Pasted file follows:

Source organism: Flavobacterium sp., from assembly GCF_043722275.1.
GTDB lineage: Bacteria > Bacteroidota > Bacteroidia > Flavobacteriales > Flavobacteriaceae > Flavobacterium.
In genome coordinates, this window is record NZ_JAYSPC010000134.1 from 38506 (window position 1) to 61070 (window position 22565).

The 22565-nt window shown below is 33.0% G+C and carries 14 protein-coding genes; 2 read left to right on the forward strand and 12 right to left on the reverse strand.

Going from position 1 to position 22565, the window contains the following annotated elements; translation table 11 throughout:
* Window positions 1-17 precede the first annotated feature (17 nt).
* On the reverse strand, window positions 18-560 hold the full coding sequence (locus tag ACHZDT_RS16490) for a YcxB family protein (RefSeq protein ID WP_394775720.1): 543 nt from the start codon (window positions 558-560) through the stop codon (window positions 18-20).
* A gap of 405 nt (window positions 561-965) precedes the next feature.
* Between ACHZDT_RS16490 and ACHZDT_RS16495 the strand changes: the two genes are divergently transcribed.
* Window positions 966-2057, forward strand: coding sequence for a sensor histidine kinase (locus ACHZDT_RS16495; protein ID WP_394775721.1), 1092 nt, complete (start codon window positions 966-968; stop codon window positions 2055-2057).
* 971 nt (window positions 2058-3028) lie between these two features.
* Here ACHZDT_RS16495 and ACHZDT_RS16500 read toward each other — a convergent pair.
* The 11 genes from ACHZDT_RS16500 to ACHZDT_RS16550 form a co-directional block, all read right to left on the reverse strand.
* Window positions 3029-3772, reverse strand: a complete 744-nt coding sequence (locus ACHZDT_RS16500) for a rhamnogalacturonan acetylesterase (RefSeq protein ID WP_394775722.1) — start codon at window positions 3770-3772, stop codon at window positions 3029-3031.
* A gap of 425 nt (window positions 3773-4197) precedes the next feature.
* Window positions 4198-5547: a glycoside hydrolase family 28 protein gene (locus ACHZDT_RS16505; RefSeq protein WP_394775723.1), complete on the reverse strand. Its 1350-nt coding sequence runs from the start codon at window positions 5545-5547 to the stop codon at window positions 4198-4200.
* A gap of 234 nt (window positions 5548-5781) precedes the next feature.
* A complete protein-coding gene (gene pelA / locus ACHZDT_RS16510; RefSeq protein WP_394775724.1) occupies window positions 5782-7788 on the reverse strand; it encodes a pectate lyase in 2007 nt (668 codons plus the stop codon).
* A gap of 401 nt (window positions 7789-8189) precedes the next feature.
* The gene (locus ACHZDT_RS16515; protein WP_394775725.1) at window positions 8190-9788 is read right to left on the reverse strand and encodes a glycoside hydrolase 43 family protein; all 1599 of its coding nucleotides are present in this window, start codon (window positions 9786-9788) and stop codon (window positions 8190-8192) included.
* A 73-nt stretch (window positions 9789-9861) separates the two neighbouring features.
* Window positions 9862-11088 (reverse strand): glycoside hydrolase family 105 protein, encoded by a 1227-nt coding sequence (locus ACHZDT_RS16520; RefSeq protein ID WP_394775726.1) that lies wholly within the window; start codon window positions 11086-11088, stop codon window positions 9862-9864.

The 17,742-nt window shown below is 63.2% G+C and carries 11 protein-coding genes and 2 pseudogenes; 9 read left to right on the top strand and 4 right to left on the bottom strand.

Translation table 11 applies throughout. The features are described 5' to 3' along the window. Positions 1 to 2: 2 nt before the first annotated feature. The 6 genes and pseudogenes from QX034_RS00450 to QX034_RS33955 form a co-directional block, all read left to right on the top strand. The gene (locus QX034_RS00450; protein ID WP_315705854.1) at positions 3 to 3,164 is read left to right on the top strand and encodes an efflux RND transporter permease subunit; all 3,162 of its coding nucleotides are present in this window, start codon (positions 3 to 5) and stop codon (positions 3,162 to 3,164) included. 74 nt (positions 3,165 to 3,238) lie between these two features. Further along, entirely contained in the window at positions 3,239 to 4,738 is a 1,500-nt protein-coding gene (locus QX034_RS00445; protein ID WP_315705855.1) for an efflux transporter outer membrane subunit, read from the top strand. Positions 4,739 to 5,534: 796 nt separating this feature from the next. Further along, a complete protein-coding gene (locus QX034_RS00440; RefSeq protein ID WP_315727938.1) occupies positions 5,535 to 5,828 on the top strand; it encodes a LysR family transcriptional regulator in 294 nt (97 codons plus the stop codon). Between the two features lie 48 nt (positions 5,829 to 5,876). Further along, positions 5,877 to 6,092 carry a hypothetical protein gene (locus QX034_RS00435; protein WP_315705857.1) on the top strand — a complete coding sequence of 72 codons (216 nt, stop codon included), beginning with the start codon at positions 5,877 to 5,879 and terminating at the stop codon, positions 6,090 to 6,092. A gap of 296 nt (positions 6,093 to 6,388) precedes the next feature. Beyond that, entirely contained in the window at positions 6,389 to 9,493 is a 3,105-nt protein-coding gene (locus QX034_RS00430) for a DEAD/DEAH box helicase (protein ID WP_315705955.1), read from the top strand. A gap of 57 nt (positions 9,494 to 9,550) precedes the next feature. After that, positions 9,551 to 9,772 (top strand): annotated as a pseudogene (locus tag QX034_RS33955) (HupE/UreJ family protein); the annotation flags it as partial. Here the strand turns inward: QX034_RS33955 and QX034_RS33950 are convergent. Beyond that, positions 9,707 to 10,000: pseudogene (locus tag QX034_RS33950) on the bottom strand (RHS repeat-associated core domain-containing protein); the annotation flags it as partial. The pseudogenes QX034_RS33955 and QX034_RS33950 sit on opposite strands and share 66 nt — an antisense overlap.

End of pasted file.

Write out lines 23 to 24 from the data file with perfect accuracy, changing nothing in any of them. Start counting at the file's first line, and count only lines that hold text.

The 17,742-nt window shown below is 63.2% G+C and carries 11 protein-coding genes and 2 pseudogenes; 9 read left to right on the top strand and 4 right to left on the bottom strand.

Translation table 11 applies throughout. The features are described 5' to 3' along the window. Positions 1 to 2: 2 nt before the first annotated feature. The 6 genes and pseudogenes from QX034_RS00450 to QX034_RS33955 form a co-directional block, all read left to right on the top strand. The gene (locus QX034_RS00450; protein ID WP_315705854.1) at positions 3 to 3,164 is read left to right on the top strand and encodes an efflux RND transporter permease subunit; all 3,162 of its coding nucleotides are present in this window, start codon (positions 3 to 5) and stop codon (positions 3,162 to 3,164) included. 74 nt (positions 3,165 to 3,238) lie between these two features. Further along, entirely contained in the window at positions 3,239 to 4,738 is a 1,500-nt protein-coding gene (locus QX034_RS00445; protein ID WP_315705855.1) for an efflux transporter outer membrane subunit, read from the top strand. Positions 4,739 to 5,534: 796 nt separating this feature from the next. Further along, a complete protein-coding gene (locus QX034_RS00440; RefSeq protein ID WP_315727938.1) occupies positions 5,535 to 5,828 on the top strand; it encodes a LysR family transcriptional regulator in 294 nt (97 codons plus the stop codon). Between the two features lie 48 nt (positions 5,829 to 5,876). Further along, positions 5,877 to 6,092 carry a hypothetical protein gene (locus QX034_RS00435; protein WP_315705857.1) on the top strand — a complete coding sequence of 72 codons (216 nt, stop codon included), beginning with the start codon at positions 5,877 to 5,879 and terminating at the stop codon, positions 6,090 to 6,092. A gap of 296 nt (positions 6,093 to 6,388) precedes the next feature. Beyond that, entirely contained in the window at positions 6,389 to 9,493 is a 3,105-nt protein-coding gene (locus QX034_RS00430) for a DEAD/DEAH box helicase (protein ID WP_315705955.1), read from the top strand. A gap of 57 nt (positions 9,494 to 9,550) precedes the next feature. After that, positions 9,551 to 9,772 (top strand): annotated as a pseudogene (locus tag QX034_RS33955) (HupE/UreJ family protein); the annotation flags it as partial. Here the strand turns inward: QX034_RS33955 and QX034_RS33950 are convergent. Beyond that, positions 9,707 to 10,000: pseudogene (locus tag QX034_RS33950) on the bottom strand (RHS repeat-associated core domain-containing protein); the annotation flags it as partial. The pseudogenes QX034_RS33955 and QX034_RS33950 sit on opposite strands and share 66 nt — an antisense overlap.